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AEO2013 Early Release Overview

Release Date: December 5, 2012   |  Report Release Schedule: April 15 - May 2, 2013   |   Report Number: DOE/EIA-0383ER(2013)

Energy Intensity


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Population is a key determinant of energy consumption through its influence on demand for travel, housing, consumer goods, and services. U.S. energy use per capita was fairly constant from 1990 to 2007, but it began to fall after 2007. In the AEO2013 Reference case, energy use per capita continues to decline due to the impacts of improving energy efficiency (e.g., new appliance and CAFE standards) and changes in the ways energy is used in the U.S. economy. Total U.S. population increases by 29 percent from 2011 to 2040, but energy use grows by only 10 percent, with energy use per capita declining by 15 percent from 2011 to 2040 (Figure 8).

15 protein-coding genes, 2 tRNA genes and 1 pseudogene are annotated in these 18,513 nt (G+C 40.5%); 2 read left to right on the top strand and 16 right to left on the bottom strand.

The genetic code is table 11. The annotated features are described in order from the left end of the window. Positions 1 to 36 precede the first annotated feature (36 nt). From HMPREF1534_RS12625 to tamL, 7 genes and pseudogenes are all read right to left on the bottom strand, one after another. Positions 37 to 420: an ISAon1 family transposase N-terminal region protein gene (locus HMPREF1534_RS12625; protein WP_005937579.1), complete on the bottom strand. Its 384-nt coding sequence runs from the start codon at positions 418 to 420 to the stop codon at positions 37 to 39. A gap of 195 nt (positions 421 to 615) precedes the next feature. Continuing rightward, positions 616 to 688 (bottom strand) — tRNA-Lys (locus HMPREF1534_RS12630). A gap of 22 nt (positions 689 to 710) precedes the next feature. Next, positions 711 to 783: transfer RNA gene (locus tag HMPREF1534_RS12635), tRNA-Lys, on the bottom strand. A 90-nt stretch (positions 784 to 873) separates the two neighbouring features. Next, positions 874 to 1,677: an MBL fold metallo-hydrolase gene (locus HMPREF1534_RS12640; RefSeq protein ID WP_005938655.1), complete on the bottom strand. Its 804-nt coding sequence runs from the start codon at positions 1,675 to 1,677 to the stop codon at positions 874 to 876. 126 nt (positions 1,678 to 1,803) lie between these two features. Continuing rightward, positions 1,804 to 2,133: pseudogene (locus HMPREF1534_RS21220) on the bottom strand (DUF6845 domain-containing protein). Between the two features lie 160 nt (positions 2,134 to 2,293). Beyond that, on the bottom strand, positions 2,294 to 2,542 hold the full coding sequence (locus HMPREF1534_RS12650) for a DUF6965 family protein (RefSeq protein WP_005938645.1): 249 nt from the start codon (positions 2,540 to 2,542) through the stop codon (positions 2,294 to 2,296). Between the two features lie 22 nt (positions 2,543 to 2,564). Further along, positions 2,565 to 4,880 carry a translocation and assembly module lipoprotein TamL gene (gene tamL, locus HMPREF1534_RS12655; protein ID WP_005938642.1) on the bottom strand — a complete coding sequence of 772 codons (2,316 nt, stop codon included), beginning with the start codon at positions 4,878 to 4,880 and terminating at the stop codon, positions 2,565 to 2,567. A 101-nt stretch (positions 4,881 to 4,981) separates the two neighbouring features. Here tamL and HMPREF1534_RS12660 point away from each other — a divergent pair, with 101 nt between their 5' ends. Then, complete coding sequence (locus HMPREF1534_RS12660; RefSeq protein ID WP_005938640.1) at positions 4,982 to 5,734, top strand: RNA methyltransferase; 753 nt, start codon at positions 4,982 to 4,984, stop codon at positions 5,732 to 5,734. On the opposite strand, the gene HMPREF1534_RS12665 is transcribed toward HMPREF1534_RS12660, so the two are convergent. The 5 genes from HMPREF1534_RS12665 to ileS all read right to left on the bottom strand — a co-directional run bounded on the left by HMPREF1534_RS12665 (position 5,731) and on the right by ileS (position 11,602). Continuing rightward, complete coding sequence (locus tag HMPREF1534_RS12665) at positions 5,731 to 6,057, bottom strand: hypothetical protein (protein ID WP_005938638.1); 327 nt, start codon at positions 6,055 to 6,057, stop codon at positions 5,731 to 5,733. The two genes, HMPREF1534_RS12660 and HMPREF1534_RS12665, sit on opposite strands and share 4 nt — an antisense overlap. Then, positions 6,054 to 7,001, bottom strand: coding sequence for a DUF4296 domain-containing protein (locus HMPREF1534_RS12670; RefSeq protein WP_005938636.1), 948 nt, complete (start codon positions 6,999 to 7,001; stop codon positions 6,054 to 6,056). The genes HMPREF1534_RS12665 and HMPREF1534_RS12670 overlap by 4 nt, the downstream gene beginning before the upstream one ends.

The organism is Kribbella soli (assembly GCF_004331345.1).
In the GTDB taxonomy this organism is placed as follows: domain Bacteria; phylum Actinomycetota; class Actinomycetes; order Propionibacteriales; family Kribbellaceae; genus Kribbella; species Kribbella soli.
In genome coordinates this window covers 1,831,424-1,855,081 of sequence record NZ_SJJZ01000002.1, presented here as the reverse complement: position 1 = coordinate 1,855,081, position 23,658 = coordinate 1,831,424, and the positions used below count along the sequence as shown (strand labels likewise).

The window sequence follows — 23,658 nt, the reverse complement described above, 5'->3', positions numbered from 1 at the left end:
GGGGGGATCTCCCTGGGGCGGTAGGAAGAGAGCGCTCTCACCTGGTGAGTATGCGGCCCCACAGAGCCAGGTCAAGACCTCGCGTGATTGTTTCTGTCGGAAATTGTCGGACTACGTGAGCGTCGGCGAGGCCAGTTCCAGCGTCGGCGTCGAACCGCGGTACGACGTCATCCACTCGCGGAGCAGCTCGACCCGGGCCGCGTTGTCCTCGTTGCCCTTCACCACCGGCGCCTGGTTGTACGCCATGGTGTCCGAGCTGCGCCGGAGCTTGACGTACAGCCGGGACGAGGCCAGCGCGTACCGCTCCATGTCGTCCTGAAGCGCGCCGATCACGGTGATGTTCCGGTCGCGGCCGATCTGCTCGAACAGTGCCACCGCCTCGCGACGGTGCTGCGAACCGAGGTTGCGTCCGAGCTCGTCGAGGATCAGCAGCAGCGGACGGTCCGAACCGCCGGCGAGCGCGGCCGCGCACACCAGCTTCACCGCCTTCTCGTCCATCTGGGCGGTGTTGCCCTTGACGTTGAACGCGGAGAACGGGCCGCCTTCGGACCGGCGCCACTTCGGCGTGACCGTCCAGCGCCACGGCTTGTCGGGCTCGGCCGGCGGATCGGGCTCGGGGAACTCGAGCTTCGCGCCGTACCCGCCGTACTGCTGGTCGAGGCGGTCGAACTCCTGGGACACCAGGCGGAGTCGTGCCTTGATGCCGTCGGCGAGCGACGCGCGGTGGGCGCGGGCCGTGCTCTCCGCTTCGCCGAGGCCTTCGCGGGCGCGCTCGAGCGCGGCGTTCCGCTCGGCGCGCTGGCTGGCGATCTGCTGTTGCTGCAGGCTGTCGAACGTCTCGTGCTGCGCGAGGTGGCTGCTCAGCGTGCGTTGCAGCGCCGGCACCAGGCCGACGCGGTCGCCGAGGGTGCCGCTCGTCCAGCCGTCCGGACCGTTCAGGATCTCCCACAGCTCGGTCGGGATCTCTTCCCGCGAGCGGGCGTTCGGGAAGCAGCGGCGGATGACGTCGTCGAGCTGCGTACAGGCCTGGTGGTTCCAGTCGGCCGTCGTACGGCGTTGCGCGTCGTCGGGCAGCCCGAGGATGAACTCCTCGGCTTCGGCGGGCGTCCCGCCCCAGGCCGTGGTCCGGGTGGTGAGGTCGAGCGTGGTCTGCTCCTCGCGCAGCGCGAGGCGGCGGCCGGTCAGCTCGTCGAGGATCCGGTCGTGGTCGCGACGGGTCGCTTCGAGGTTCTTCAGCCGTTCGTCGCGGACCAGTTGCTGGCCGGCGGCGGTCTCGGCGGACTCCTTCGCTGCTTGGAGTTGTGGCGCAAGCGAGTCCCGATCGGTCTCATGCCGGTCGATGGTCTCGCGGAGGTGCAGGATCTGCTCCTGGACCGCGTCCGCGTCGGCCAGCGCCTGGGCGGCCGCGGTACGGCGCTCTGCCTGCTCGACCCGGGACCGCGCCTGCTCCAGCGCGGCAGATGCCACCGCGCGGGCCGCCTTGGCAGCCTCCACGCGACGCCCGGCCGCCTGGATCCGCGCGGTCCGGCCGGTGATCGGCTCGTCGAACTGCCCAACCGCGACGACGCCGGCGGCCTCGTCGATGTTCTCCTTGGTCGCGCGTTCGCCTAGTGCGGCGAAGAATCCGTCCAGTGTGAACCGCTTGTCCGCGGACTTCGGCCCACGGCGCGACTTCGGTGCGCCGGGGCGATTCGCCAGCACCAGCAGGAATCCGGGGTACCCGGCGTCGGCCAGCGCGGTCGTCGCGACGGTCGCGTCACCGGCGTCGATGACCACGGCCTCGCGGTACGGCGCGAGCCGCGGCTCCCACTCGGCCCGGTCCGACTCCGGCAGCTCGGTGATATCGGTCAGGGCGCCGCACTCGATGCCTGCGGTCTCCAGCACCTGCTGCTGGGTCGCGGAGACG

From 1990 to 2011, energy use per dollar of GDP declined on average by 1.7 percent per year, in large part because of shifts within the economy from manufactured goods to the service sectors, which use relatively less energy per dollar of GDP. The dollar-value increase in the service sectors (in constant dollar terms) was 16 times the corresponding increase for the industrial sector over the same period. As a result, the share of total shipments accounted for by the industrial sector fell from 30 percent in 1991 to 22 percent in 2011. In the AEO2013 Reference case, the industrial share of total shipments reverses the earlier trend, largely due to the benefits of increased domestic production of natural gas, and increases to more than 23 percent in 2016. After 2016, however, the share resumes its decline, falling to less than 22 percent in 2040. Energy use per 2005 dollar of GDP declines by 46 percent from 2011 to 2040 in AEO2013 as the result of a continued shift from manufacturing to services (and, even within manufacturing, to less energy-intensive manufacturing industries), rising energy prices, and the adoption of policies that promote energy efficiency.

CO2 emissions per 2005 dollar of GDP have historically tracked closely with energy use per dollar of GDP. In the AEO2013 Reference case, however, as lower-carbon fuels account for a larger share of total energy use, CO2 emissions per 2005 dollar of GDP decline more rapidly than energy use per 2005 dollar of GDP, falling by 56 percent from 2005 to 2040, at an annual rate of 2.3 percent per year.